Despite purchasing a Kindle last year for my trip to Thailand, I hadn’t gotten around to using it for much beyond travel guides until this recent period of unemployment. Between then and now I’ve downloaded a library of inconsistently-themed books on a whim, since books are much cheaper to impulse buy and excuse oneself for at the sake of becoming literate and literary.
Given I tend to shop to offset the feelings surrounding negative occurrences in my life, I downloaded a few more books at Amazon’s suggestion hoping that I’d get through all of them and be able to say I had accomplished reading more in a few weeks than I had in the last 30 years. Instead, for the most part, these books are just collecting pixel dust on virtual bookshelves.
In two weeks of unemployment I’ve forced myself through 50% of the historical fiction tale The Daughters of Mars which, in all of its historical accuracy about being an Australian army nurse in World War I, hasn’t quite aroused my speed reading chip. Another book I downloaded on a whim — The Fault in Our Stars — seemed like a wise trade in honor of the accomplishment of getting half way through the other book – a quick-read, tragic young adult novel where the main character — a 16 year old girl from Indiana — has stage IV lung cancer and spends the book living and dying simultaneously while being as normal a teenager one can be while living and dying respectively simultaneously. I figured I’d read the book before one day soon watching the movie on an airplane.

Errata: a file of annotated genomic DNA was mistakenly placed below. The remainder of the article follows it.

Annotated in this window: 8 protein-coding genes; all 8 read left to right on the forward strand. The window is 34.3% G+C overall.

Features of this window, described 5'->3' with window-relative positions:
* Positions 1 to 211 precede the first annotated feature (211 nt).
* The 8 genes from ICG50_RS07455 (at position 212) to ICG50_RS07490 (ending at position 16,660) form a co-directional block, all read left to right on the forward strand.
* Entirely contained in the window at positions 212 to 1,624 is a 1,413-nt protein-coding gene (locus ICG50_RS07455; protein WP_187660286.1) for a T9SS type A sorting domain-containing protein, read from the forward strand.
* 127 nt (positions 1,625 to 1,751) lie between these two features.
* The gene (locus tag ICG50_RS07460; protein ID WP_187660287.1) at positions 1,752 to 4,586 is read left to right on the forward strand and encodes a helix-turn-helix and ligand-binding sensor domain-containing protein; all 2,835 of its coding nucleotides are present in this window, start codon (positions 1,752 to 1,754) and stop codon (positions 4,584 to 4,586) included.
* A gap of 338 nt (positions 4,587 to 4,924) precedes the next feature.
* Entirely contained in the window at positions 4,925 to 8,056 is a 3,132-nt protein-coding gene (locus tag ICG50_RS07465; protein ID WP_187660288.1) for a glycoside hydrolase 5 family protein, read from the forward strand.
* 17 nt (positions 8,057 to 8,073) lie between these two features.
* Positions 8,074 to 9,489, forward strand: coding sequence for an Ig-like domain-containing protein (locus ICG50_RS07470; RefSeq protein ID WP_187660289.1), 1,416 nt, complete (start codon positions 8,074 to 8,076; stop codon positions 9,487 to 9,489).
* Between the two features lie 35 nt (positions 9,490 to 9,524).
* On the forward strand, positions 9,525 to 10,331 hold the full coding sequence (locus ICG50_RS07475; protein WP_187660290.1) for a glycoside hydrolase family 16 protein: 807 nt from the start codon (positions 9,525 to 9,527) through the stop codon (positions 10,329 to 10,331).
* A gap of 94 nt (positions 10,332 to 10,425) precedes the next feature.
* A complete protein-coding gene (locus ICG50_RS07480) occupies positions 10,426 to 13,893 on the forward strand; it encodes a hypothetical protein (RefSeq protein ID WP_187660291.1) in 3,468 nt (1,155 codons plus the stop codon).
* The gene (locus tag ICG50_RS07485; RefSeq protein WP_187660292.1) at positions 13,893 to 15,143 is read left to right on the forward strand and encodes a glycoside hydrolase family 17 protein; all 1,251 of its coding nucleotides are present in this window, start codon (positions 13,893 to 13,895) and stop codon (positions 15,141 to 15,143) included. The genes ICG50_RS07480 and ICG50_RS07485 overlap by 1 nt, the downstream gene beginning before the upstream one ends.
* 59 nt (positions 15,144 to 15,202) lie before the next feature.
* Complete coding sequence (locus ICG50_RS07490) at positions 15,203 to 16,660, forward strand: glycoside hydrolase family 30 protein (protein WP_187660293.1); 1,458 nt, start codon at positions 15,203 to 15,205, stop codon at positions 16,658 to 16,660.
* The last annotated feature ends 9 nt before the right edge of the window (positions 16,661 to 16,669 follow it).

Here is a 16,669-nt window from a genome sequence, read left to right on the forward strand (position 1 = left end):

One of my great regrets of all time, that is all time leading up to today, is my lack of proper time dedicated to reading. While I’ve wasted countless hours of my life transfixed in Jezebel articles, Facebook posts about hilarious dogs and babies being successful or unsuccessful babies, and magazine articles sunk into overflowing bathtubs with their wet pages stuck together before completion, the number of full-fledged novels I’ve read in my life – is something I regrettably can count on my own two hands.
Yet language and writing has always been a passion of mine, more than the drawing and painting my parents had pushed my talents towards. While as a child I stayed up late at night to read trashy childhood series such as Sweet Valley Twins and The Babysitters Club: Little Sister editions, I refused to read actual serious books. Why? I’m not sure where my rebellion of all things “adult” and “responsible” came from, but it sure started early. My father, with his stern aggression and judgement around my own interests, made me hate authority and turn against it at all costs. Although my father was a man of physics textbooks and oft right-wing historical non-fiction and editorials, for some reason literature got mixed up into the world of authority, my arch nemesis, the land of academia and maturity, of all the things we should do with our time when we have it in between hours staring at the second hand of the clock hung above the school door and the darkness that is our daily rest.